The Debt Snowball worked! If you're familiar with Dave Ramsey and his Total Money Makeover program you know what I'm talking about. He has 7 baby steps that will help anyone get out of debt and live with financial peace. Getting out of debt is only step 2 in his program, but its definitely worth celebrating!

I don't know the statistic for individual debt in America, but you know it's high! I would encourage all of you to checkout his website and his books at and for specifics on the baby steps I've already mentioned go to:

Here's our story:

Before Chris and I met, we had each accumulated debt but were trying to be wise and work it off as quickly as we could. This meant usually paying more than the minimum payments on our loans. Thankfully neither of us had credit card debt.

When we started dating, Chris had some choices to make on how he would handle his finances and, thankfully, he was very strategic and prudent in his planning. Not only did he begin planning our dates in his monthly budget and stay on top of his monthly loan payments, he also started saving up for a ring! I also started watching my spending more carefully and started a savings account to set aside money for our wedding. If I remember correctly, we didn't discuss this together at all. (We just knew it was meant to be!)

About a month after Chris proposed, we were blessed by my employer with two discounted tickets to Dave Ramsey's Live event in Colorado Springs. This was an all-day seminar that left me totally excited to get out of debt with my husband-to-be. We had both been exposed to Dave Ramsey before through relatives and friends and Chris was already following what he had learned much more diligently than I was. But for me, this was a huge turning point and motivator!

Our families helped out a lot with our wedding. Without them, we could not have fed you or danced with you. (Thank you moms and dads!) And because of their generosity, I could actually pay off my college loan a month before we got married! Hooray! I was totally not prepared for the excitement that would bring. Paying off debt is actually FUN! When I got close enough to write one last big check I couldn't wait!

It was actually a lot harder to combine our finances than I had originally anticipated, and the final transition wouldn't happen for a few months after our wedding. Nevertheless, we kept chipping away at our debt one payment at a time. Then in September, I was notified that I was being laid-off and shortly after that we moved to California. During this rough time we still were able to make minimum payments on our debt. (Thank you Lord!) And in the midst of being unemployed and staying with gracious couples we were able to pay off my car! Yahoo!! Another exhilarating experience that brought me to my knees in praise of the Lord's faithful provision.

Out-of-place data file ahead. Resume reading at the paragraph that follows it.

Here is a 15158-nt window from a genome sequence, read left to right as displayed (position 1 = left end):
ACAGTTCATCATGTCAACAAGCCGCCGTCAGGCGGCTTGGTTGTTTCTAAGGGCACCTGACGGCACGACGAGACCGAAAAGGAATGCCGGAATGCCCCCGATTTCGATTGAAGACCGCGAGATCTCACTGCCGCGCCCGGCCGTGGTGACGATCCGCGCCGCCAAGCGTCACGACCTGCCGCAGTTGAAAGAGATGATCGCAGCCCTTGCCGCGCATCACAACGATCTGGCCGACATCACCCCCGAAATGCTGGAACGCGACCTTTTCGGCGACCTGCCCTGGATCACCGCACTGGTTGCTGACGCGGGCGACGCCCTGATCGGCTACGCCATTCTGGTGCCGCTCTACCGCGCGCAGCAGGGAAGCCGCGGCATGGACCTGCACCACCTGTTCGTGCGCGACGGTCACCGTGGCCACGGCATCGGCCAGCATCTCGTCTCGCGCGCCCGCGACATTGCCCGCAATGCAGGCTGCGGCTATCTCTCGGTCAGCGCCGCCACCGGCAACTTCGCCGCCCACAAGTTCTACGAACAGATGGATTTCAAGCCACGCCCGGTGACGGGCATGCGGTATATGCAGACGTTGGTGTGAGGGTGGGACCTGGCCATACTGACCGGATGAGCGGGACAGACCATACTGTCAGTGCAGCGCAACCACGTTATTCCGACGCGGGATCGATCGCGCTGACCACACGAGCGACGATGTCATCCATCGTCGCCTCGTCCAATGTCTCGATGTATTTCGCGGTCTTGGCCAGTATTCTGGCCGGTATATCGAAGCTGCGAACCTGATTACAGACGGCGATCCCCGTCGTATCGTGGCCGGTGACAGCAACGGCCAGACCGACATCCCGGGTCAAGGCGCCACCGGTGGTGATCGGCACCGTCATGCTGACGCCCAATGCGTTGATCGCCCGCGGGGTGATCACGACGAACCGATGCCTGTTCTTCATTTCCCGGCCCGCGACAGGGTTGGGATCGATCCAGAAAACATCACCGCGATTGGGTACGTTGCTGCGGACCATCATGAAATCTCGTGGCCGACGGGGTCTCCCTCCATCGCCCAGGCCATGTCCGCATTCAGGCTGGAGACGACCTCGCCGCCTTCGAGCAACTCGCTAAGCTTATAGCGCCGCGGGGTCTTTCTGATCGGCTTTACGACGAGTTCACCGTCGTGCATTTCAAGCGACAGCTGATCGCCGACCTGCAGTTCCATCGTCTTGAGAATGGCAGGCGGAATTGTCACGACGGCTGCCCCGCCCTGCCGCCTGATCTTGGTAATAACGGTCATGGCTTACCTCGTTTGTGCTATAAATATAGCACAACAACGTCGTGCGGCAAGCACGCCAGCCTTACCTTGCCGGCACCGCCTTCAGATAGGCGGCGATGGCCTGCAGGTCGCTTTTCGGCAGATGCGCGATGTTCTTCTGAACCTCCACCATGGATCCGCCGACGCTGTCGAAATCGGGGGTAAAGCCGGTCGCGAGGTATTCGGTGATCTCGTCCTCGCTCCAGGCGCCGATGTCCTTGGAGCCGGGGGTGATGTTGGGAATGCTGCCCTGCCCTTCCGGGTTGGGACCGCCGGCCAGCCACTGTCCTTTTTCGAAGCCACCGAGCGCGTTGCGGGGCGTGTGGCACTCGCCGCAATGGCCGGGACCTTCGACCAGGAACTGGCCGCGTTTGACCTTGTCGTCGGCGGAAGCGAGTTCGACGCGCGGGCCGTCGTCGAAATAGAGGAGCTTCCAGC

Then, all we had left is Chris's education loan. In all honesty, this one looked impossible to take care of quickly, especially after we saw how much it costs to live in San Francisco! But we were amazingly able to make higher payments on it after we moved into the city and both found work. And now after a year and a half of marriage, we're debt free!

The trick: Debt-snow ball. Seriously. It's a pretty simple concept too. Basically, you write down all your debt (the source and the amount left to pay). Then you put them in order of the least amount to the greatest. Pay off the first one on the list while making minimum payments to the others. Once that first one is payed off, apply the amount you had been paying on that one each month to the next one on the list. Then when that second one is payed off, you apply the amount you were paying on that one (along with the amount you were paying on the first) to the third one on the list and so forth. Like a snow ball it grows and gains speed as you go down the list. For a more info go to

What does being out of debt mean? Well, for starters, we don't owe anybody anything; we're not slaves to the lender anymore! Secondly, we can begin saving for our future and invest for retirement. We've been set free from the past and given a hope for the future. Its absolutely exhilarating!

Current mile marker: 95